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2005..... I heard Wayne about this time as well with Danilo Perez, John Patitucci, Brian Blade. Remains the best jazz program I ever heard. In preparation for the concert I had spent a couple of weeks or so listening to Wayne in very heavy rotation. Mostly his leader dates. I was not disappointed. The program was an hour and 40 minutes or so, of continuous jazz that told us where he had been; where he was now; and hinted at where he was going. It was like a school book lesson in some respects. He would play an old tune, evolve it into a new tune on his current release and before he left it; show where it could go next time. Unbelievable. It was like he was saying  look where I can go with this and look how this came from that.  He continued to weave the present, with the past, and even the future in random fashion. Truly remarkable. A text book lesson in some respects. It was emotional, intelligent, and enjoyable all at the same time. I attribute my enjoyment of the program to the time I spent ahead of time revisiting his old work. I often suggest to those who question his most recent work to spend significant time listening to his whole catalog before taking on his most current effort. It is all there! His career and life on full display. Wayne is a treasure.

Just my opinion, FWIIW

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Wayne signed the back of my Liberty ‘Schizophrenia’ LP - that would be around 2003 when I caught the Quartet for the first time.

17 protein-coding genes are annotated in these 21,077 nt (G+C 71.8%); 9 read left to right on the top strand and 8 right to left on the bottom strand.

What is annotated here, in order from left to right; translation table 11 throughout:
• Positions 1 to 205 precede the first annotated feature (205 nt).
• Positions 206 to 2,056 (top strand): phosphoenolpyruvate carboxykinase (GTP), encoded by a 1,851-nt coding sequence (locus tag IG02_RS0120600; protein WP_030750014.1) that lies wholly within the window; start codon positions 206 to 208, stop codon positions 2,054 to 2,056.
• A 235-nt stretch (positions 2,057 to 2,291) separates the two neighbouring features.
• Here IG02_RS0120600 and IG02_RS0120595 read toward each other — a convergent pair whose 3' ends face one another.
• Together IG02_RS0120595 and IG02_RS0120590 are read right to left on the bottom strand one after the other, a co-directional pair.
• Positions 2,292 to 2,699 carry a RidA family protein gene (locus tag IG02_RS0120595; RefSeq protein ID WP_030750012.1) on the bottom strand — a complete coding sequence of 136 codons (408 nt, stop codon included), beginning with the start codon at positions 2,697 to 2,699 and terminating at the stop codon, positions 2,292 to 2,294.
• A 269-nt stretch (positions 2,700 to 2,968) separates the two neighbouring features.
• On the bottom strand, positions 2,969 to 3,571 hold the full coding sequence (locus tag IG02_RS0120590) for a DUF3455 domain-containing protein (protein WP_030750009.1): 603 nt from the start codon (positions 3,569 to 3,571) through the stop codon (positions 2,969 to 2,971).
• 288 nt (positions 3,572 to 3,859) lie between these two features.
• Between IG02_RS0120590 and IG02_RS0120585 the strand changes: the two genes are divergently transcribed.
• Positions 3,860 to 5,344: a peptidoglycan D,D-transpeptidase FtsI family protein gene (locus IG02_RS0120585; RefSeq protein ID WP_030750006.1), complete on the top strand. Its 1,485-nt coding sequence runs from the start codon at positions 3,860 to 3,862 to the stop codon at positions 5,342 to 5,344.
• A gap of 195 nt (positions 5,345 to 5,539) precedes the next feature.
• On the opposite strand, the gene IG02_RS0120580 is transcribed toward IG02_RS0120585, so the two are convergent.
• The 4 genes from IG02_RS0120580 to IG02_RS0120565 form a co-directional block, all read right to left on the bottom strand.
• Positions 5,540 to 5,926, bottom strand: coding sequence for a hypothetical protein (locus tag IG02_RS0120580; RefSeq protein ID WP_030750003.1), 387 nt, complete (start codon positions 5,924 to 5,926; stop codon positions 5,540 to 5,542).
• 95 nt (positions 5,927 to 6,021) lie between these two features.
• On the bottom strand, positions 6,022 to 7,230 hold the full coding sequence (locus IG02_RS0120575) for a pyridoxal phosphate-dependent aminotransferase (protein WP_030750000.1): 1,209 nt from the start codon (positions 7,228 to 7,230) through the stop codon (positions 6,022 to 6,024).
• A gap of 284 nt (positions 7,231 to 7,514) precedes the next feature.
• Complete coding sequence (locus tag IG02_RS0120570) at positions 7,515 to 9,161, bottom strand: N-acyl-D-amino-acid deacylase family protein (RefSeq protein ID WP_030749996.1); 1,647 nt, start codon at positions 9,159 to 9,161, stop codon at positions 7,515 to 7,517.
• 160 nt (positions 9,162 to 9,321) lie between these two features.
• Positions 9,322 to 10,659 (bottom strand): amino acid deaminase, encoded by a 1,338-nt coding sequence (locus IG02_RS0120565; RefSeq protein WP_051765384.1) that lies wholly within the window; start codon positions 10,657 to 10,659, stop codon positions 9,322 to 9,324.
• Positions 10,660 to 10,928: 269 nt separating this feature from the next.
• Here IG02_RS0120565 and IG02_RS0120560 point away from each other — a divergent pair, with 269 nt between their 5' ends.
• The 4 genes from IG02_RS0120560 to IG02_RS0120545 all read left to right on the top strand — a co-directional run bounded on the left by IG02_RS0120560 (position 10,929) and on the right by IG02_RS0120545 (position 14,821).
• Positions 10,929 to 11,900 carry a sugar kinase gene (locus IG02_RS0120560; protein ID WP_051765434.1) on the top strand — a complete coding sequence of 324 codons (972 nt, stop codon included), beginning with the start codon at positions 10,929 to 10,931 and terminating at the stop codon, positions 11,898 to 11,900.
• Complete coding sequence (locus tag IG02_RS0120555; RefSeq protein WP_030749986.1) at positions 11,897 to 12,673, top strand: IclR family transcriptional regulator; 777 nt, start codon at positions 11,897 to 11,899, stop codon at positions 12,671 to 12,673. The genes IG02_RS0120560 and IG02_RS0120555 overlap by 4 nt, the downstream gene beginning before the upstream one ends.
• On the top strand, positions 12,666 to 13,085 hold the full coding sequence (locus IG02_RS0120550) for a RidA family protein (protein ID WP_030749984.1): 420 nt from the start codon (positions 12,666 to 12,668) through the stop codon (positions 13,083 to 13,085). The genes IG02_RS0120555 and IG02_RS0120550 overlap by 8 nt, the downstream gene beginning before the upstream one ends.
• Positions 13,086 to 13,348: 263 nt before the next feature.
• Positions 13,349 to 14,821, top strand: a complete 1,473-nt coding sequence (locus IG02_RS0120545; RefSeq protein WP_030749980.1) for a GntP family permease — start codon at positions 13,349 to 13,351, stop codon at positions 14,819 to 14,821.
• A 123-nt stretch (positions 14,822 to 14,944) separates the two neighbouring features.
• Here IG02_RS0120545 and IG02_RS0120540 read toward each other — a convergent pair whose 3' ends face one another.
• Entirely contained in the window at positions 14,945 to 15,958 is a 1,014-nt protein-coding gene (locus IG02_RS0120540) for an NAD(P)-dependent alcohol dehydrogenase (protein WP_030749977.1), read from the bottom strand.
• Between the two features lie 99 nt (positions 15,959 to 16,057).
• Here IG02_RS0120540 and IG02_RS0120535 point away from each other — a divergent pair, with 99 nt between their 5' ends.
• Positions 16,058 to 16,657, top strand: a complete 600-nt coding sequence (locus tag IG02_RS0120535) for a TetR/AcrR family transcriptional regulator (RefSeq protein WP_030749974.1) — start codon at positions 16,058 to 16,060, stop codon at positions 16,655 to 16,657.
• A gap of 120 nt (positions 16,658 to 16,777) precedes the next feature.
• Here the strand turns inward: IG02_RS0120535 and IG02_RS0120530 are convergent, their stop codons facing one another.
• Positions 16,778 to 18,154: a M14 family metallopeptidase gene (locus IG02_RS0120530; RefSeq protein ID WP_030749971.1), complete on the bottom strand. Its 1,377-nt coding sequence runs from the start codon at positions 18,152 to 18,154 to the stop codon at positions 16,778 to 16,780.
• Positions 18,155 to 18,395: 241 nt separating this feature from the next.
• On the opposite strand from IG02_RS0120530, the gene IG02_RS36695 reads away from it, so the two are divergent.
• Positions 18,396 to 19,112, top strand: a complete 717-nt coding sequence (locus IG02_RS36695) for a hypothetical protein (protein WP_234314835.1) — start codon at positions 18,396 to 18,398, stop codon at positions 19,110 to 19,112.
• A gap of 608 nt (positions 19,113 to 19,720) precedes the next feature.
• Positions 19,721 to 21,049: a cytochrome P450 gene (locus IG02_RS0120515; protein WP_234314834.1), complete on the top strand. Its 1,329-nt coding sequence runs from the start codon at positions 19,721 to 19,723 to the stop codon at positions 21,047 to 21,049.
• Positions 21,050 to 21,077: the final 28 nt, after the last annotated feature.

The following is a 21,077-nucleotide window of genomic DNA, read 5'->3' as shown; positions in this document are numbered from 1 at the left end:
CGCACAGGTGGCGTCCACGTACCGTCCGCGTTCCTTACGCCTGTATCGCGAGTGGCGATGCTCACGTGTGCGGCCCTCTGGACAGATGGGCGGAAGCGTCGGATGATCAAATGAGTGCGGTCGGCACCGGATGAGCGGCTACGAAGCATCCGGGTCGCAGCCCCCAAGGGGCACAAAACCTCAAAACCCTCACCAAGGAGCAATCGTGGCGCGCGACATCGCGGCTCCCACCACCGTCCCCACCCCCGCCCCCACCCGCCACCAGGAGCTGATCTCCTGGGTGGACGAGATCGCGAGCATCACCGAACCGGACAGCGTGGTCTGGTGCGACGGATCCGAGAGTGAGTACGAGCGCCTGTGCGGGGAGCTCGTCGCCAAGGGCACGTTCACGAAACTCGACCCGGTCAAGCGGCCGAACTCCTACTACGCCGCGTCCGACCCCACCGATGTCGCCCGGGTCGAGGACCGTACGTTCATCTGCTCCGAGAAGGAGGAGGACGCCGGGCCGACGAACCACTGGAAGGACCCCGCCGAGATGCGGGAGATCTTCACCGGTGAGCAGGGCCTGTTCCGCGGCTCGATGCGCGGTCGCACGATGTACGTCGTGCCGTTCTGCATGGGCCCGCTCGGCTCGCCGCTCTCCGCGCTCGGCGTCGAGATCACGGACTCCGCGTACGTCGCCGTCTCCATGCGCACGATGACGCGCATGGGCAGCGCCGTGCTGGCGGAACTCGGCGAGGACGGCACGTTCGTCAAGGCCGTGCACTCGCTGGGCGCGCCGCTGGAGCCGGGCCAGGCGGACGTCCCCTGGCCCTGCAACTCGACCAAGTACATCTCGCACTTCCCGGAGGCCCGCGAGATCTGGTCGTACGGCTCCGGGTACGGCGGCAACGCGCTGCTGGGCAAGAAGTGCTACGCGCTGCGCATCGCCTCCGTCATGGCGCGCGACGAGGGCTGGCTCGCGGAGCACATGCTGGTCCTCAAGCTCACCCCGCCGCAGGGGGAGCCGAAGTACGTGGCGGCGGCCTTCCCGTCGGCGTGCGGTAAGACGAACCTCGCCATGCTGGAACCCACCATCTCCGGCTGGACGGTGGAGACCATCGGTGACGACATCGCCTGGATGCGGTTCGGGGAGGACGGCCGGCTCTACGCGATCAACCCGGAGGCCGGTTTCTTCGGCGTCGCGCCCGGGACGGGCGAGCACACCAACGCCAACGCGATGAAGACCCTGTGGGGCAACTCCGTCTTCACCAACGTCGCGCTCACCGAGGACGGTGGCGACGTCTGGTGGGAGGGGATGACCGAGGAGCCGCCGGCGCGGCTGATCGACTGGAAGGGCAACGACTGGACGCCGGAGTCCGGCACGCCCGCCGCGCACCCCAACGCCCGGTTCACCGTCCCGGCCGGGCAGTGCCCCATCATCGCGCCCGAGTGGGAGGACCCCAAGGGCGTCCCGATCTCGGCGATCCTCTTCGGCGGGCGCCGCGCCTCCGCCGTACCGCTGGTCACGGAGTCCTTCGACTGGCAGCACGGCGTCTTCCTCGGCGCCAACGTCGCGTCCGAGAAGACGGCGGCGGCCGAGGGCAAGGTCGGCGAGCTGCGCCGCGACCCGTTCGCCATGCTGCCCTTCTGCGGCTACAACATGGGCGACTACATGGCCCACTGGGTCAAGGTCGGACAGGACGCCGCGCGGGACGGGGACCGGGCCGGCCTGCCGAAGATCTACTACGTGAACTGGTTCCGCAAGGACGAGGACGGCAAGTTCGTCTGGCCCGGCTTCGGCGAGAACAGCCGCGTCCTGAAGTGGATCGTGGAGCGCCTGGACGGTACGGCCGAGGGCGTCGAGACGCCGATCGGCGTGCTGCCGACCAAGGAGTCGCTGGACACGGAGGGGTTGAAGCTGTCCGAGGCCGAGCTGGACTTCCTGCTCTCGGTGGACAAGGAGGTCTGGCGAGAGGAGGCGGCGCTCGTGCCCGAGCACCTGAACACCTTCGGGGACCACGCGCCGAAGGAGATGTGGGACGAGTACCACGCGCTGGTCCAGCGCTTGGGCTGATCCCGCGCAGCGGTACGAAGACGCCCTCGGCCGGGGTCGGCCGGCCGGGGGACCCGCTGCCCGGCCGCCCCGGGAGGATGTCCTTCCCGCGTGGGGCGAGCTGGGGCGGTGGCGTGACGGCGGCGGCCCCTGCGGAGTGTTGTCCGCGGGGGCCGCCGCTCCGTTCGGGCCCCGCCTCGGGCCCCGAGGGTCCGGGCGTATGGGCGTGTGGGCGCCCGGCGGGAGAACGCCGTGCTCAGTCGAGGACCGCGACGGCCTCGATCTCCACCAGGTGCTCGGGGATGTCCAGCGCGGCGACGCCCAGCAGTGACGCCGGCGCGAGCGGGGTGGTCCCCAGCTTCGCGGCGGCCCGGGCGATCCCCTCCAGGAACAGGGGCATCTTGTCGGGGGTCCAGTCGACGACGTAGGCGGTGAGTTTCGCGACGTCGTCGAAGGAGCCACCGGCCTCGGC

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Nobody can play a simple descending chromatic scale like Wayne Shorter (as he does on this album) and have it be so meaningful. 

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On 17.2.2022 at 5:12 PM, Morganized said:

2005..... I heard Wayne about this time as well with Danilo Perez, John Patitucci, Brian Blade. Remains the best jazz program I ever heard. In preparation for the concert I had spent a couple of weeks or so listening to Wayne in very heavy rotation. Mostly his leader dates. I was not disappointed. The program was an hour and 40 minutes or so, of continuous jazz that told us where he had been; where he was now; and hinted at where he was going. It was like a school book lesson in some respects. He would play an old tune, evolve it into a new tune on his current release and before he left it; show where it could go next time. Unbelievable. It was like he was saying  look where I can go with this and look how this came from that.  He continued to weave the present, with the past, and even the future in random fashion. Truly remarkable. A text book lesson in some respects. It was emotional, intelligent, and enjoyable all at the same time. I attribute my enjoyment of the program to the time I spent ahead of time revisiting his old work. I often suggest to those who question his most recent work to spend significant time listening to his whole catalog before taking on his most current effort. It is all there! His career and life on full display. Wayne is a treasure.

Just my opinion, FWIIW

Thank you for this very informative analysis. Maybe if I would have read that before the concert I saw, I would have understood it a bit more. 

Well I don´t spend so many hours or even weeks just listening to a single artist. It might be some of my favourite Wayne like "All Seeing Eye", those really ferocious bands with the great Joe Chambers or above all with Elvin Jones, or the VSOP live dates with Tony Williams, and maybe on the other day I have a hard day and want to listen to some easy listening music like Jackie McLean´s "Swing Swang Swinging" which I did friday on late afternoon.